Finally, credit quality was again upgraded in the quarter as the Fund opportunistically reduced exposures in select lower rated credit and shifted into higher quality government bonds and corporates. High yield (defined by corporate bonds with BB or below ratings from both S&P and Moody’s) corporate bond exposure now sits at the lowest level since our launch of the Fund at 14%, while highly rated government securities and agencies (AA+ or better) are at its highest weighting at 40%. Our ongoing effort to upgrade the quality of our portfolio serves as a good segue to this quarter’s market commentary below.
Moving Out the Risk Spectrum in Credit?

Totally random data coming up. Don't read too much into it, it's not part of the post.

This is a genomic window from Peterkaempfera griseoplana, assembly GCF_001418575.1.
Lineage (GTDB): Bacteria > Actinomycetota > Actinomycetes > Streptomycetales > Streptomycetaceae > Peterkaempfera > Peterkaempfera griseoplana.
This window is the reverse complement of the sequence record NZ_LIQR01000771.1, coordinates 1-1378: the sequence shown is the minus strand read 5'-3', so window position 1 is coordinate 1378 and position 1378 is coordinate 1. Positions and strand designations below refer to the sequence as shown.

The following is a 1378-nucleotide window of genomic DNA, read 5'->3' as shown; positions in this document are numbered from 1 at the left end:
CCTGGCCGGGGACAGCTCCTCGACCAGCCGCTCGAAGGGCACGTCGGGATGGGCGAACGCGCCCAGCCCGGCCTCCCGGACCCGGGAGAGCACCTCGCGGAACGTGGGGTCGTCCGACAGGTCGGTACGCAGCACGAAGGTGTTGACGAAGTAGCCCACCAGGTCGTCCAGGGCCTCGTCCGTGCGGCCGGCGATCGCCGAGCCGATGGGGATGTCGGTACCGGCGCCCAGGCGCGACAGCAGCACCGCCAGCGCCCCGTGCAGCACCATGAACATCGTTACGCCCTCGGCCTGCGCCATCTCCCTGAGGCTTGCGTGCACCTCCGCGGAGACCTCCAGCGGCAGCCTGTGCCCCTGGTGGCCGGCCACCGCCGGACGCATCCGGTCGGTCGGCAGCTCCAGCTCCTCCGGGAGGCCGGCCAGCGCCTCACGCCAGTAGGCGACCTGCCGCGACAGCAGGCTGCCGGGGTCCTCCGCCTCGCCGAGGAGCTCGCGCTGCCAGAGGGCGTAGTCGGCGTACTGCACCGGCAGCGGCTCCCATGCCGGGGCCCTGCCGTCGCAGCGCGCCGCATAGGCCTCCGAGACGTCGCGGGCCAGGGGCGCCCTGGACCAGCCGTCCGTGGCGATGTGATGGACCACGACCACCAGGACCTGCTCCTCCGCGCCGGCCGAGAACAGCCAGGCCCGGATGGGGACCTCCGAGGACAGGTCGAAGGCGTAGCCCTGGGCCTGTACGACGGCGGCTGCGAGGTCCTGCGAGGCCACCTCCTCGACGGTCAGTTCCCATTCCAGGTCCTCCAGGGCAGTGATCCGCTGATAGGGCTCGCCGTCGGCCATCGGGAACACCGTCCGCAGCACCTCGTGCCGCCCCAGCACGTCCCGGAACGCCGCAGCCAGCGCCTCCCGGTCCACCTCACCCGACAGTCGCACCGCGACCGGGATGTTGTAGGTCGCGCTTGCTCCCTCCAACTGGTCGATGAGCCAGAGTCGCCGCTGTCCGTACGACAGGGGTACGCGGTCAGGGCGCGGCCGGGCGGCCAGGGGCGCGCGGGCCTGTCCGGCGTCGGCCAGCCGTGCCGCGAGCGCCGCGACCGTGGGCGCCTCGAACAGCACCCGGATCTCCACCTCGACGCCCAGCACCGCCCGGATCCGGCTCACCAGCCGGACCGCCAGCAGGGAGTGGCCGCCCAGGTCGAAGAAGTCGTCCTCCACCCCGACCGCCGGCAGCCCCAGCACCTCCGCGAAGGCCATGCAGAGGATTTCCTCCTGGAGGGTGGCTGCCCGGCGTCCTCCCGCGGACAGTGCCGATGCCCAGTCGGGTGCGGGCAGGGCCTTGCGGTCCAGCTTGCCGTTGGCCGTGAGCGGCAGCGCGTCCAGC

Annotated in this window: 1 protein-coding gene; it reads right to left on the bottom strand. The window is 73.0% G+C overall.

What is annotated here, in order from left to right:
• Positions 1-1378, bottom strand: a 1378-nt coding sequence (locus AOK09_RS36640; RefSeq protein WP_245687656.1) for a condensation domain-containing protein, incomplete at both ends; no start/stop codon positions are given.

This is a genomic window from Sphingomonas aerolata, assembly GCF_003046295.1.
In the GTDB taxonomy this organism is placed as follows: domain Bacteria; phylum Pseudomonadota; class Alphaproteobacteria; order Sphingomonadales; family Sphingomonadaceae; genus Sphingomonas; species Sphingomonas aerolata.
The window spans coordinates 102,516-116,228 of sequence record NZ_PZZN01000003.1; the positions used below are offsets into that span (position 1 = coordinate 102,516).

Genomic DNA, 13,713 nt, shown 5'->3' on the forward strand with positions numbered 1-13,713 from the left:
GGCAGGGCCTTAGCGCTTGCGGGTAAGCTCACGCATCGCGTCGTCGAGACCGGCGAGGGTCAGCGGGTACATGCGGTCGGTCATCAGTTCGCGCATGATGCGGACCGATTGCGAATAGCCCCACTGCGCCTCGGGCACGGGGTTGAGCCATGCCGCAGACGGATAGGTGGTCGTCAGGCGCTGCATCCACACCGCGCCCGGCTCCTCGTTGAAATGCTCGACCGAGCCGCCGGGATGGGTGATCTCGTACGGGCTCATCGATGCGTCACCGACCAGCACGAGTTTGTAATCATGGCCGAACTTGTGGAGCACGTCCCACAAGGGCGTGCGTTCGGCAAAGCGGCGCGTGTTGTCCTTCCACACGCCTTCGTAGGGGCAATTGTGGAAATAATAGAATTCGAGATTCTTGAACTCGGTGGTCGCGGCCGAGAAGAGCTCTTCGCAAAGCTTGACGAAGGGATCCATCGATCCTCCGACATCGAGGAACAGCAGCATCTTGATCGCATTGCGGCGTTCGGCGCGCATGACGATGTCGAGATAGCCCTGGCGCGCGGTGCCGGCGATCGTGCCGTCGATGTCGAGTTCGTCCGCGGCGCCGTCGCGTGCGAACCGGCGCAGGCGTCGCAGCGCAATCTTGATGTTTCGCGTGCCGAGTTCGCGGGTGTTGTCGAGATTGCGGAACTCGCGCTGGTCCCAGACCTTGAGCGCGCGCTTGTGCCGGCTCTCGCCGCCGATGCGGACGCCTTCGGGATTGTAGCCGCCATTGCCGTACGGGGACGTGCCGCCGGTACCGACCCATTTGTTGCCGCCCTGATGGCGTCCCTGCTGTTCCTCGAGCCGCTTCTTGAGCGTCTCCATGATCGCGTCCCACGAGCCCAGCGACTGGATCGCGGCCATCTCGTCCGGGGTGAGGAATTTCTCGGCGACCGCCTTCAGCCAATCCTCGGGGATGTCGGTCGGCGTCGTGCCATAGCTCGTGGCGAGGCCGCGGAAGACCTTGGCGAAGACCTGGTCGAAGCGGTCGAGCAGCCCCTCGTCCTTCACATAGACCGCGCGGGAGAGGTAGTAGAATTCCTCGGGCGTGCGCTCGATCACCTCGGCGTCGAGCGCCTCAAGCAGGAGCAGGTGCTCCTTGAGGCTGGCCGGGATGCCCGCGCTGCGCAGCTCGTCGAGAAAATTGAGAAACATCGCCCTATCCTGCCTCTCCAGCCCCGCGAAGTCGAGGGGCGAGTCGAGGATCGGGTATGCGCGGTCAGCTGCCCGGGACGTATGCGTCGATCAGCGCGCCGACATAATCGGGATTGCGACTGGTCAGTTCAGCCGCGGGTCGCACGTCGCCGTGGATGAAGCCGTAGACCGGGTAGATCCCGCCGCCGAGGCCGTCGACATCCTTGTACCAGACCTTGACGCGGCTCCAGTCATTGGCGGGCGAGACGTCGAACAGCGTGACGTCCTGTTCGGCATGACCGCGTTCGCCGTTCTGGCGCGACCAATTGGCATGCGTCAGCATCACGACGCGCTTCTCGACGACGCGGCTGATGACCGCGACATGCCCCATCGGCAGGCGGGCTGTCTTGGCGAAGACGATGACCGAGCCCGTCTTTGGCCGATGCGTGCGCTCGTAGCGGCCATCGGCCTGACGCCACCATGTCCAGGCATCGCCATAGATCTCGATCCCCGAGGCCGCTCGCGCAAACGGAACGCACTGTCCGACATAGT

We have spent most of 2021 exercising caution. Despite the bond market’s healthy fundamentals, we believe credit valuations for most of the securities in our Fund’s investible universe are priced to allow little to go wrong. For the select opportunities we do get excited about, the discounts are, on average, smaller than they were in 2020. In addition, we are concerned about the risks posed by Fed policy and inflation, especially because interest rates are already abnormally low.